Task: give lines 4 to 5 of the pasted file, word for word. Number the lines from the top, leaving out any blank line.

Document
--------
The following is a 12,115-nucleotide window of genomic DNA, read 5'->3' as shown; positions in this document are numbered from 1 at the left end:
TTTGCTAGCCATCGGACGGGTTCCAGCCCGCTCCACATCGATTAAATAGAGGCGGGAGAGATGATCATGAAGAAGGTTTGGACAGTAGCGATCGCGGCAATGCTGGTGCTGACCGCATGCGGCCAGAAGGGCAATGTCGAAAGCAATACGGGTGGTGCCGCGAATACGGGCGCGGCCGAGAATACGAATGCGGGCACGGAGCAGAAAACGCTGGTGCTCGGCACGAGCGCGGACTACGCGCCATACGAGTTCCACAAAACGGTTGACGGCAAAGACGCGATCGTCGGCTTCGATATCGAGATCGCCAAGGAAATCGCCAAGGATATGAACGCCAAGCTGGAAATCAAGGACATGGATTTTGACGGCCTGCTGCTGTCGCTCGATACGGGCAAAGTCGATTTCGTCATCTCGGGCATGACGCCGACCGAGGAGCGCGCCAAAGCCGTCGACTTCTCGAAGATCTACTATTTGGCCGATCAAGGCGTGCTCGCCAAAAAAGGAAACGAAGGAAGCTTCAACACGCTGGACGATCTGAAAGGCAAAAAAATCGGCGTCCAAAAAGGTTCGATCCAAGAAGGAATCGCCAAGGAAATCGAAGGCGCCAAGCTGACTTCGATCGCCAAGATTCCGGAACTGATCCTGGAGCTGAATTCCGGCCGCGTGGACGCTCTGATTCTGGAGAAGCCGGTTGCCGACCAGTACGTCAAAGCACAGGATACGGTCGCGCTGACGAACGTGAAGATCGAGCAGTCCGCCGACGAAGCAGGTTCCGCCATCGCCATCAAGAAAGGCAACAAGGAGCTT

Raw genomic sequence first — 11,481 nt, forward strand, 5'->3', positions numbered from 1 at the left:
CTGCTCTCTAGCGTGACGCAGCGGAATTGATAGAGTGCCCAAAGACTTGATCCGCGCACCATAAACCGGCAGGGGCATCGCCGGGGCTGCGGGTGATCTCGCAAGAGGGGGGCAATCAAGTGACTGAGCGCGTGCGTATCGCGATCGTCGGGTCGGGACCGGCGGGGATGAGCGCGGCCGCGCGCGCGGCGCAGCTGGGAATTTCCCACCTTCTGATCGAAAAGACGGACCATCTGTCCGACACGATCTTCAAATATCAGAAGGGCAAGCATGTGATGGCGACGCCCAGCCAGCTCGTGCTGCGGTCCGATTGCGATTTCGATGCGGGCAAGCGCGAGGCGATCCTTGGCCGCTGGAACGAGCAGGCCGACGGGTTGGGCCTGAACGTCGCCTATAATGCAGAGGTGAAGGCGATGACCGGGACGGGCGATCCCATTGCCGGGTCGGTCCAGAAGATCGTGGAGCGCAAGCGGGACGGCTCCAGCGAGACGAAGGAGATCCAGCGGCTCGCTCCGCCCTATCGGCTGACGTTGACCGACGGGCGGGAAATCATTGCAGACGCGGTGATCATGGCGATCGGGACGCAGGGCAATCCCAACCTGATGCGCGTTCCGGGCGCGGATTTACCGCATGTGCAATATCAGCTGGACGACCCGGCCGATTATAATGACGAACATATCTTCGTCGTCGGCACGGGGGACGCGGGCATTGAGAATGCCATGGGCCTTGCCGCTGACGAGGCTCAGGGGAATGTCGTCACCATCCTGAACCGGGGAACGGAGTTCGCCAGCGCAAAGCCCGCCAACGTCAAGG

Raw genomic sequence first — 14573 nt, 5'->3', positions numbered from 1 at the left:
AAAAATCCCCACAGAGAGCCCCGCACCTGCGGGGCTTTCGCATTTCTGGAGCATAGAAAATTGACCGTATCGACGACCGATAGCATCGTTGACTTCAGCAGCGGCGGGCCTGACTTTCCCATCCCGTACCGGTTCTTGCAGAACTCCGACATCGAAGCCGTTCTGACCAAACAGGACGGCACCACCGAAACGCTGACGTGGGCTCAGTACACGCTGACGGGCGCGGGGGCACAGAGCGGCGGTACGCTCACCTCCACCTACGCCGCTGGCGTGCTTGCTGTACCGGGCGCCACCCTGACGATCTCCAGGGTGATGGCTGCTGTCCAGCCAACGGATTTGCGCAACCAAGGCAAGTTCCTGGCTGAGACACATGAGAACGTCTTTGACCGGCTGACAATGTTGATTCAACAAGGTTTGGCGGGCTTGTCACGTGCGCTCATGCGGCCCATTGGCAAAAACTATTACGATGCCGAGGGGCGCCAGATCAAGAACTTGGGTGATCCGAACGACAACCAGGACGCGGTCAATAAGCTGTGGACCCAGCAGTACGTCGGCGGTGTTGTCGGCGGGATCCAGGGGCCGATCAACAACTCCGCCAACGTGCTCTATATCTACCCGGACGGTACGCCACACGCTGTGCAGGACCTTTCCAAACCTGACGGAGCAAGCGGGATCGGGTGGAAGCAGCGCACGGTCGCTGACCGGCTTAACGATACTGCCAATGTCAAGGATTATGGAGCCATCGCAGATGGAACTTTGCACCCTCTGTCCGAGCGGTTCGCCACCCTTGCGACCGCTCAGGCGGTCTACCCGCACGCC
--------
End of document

CTGCTCTCTAGCGTGACGCAGCGGAATTGATAGAGTGCCCAAAGACTTGATCCGCGCACCATAAACCGGCAGGGGCATCGCCGGGGCTGCGGGTGATCTCGCAAGAGGGGGGCAATCAAGTGACTGAGCGCGTGCGTATCGCGATCGTCGGGTCGGGACCGGCGGGGATGAGCGCGGCCGCGCGCGCGGCGCAGCTGGGAATTTCCCACCTTCTGATCGAAAAGACGGACCATCTGTCCGACACGATCTTCAAATATCAGAAGGGCAAGCATGTGATGGCGACGCCCAGCCAGCTCGTGCTGCGGTCCGATTGCGATTTCGATGCGGGCAAGCGCGAGGCGATCCTTGGCCGCTGGAACGAGCAGGCCGACGGGTTGGGCCTGAACGTCGCCTATAATGCAGAGGTGAAGGCGATGACCGGGACGGGCGATCCCATTGCCGGGTCGGTCCAGAAGATCGTGGAGCGCAAGCGGGACGGCTCCAGCGAGACGAAGGAGATCCAGCGGCTCGCTCCGCCCTATCGGCTGACGTTGACCGACGGGCGGGAAATCATTGCAGACGCGGTGATCATGGCGATCGGGACGCAGGGCAATCCCAACCTGATGCGCGTTCCGGGCGCGGATTTACCGCATGTGCAATATCAGCTGGACGACCCGGCCGATTATAATGACGAACATATCTTCGTCGTCGGCACGGGGGACGCGGGCATTGAGAATGCCATGGGCCTTGCCGCTGACGAGGCTCAGGGGAATGTCGTCACCATCCTGAACCGGGGAACGGAGTTCGCCAGCGCAAAGCCCGCCAACGTCAAGG

Raw genomic sequence first — 14573 nt, 5'->3', positions numbered from 1 at the left: